Entities (e.g., portfolio companies) owned by an exempt pooled investment vehicle are not automatically exempt under the CTA and must have a separate exemption. Further, pooled investment funds managed by private fund advisers are not exempt from CTA reporting under the pooled investment vehicles exemption.

Large Operating Companies. Any entity with the following characteristics is treated as a large operating company and exempt from the reporting company definition: The entity must (i) employ over 20 full-time employees in the United States, (ii) have a physical operating presence in the United States and (iii) have filed, in the previous year, a federal income tax return evidencing more than $5,000,000 in gross receipts or sales on the entity’s applicable tax form. When calculating an entity’s employees, FinCEN clarified that entities must make this assessment on an entity-by-entity basis rather than on a consolidated basis across affiliates. Therefore, a single entity must individually employ 20 full-time employees in the United States, without consideration of any affiliated entities and their employees, to satisfy the first criterion for the large operating company exemption.

Subsidiaries. Subsidiaries that are controlled or wholly owned by certain exempt entities are exempt from reporting under the CTA, but, as stated above, this exemption does not apply to entities owned by pooled investment vehicles. Notwithstanding the CTA’s use of the term “control,” FinCEN has not defined that term for purposes of this exemption. However, FinCEN has stated that an exempt parent entity must control all of the ownership interests in the subsidiary. Thus, FinCEN’s position effectively transforms the exemption to require that the subsidiary be wholly controlled to qualify as a “controlled” subsidiary.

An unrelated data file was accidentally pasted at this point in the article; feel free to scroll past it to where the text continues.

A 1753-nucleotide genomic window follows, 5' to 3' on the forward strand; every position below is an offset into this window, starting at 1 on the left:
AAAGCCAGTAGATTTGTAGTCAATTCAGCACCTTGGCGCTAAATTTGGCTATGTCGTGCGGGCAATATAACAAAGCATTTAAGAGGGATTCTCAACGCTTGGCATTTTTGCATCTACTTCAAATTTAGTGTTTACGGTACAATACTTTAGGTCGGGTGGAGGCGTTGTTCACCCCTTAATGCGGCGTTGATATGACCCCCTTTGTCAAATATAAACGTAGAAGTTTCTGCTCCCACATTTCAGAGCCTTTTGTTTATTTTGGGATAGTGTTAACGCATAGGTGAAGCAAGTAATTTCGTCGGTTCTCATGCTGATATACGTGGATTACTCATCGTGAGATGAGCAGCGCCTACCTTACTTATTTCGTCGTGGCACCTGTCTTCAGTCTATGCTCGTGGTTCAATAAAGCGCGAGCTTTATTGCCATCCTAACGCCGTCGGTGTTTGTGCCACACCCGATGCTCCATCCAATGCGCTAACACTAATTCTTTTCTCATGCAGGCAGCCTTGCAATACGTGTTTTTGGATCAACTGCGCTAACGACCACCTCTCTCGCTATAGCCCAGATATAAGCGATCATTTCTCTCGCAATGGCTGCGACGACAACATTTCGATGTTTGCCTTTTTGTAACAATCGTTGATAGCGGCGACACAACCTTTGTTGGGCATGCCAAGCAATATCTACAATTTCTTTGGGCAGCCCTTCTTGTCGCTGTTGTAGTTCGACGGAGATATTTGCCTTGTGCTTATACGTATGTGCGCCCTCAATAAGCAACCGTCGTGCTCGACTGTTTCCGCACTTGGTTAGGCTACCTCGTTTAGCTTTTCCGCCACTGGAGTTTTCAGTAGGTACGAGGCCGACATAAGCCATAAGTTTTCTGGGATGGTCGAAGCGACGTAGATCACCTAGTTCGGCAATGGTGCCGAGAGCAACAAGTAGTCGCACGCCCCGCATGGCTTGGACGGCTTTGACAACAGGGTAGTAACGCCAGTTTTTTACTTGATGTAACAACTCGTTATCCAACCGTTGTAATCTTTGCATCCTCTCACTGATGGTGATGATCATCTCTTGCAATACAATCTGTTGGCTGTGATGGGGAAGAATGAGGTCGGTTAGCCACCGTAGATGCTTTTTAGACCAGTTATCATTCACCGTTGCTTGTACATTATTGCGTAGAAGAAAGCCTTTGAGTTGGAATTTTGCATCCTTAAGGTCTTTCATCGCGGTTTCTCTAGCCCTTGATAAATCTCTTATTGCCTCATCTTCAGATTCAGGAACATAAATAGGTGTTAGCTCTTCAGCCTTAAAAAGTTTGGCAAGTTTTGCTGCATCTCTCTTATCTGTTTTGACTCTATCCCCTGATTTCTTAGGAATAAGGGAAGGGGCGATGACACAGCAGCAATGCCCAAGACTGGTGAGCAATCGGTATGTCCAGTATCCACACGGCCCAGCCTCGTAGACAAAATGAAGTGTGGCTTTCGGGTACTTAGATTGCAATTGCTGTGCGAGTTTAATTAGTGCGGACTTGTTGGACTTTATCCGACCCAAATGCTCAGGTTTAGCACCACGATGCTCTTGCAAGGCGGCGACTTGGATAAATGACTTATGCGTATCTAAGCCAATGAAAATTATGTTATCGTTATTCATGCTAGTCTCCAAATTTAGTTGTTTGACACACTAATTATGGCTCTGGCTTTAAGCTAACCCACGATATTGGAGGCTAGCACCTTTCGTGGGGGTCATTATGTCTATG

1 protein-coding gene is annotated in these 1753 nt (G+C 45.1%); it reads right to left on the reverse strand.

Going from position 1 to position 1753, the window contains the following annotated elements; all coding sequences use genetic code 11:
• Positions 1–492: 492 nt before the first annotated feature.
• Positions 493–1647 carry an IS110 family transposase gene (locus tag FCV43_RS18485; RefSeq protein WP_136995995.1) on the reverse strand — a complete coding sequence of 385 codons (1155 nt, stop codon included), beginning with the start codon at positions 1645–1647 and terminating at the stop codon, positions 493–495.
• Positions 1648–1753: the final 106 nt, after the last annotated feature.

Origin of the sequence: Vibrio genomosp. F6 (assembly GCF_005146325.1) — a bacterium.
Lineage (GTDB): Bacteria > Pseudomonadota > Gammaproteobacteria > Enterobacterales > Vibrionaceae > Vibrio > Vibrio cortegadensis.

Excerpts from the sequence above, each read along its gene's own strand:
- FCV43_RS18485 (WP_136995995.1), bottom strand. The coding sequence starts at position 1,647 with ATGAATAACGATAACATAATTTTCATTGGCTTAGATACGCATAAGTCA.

Non-RIA Managers. General partners and investment managers that are not RIAs (and do not qualify for the venture capital adviser exemption from CTA), such as investment advisers registered solely with a state commission, do not benefit from a CTA exemption by virtue of their state or other registration. Rather, these entities must seek an independent exemption, and the investment vehicles advised by these entities must also seek an independent exemption to avoid reporting company status under the CTA. However, foreign investment advisers that are not RIAs may not come within the scope of the CTA if the adviser is not formed or registered to do business in the United States.

Next Steps

Given the complexity of the CTA and exemptions from reporting obligations thereunder, private fund sponsors should thoughtfully consider their management companies, each related entity, all entities in their funds’ organizational structures and, in some instances, their private funds’ portfolio companies, and assess whether a CTA exemption applies to each. To discuss additional considerations applicable to a CTA reporting analysis, please reach out to one of the attorneys in our Fund Formation & Investment Management group.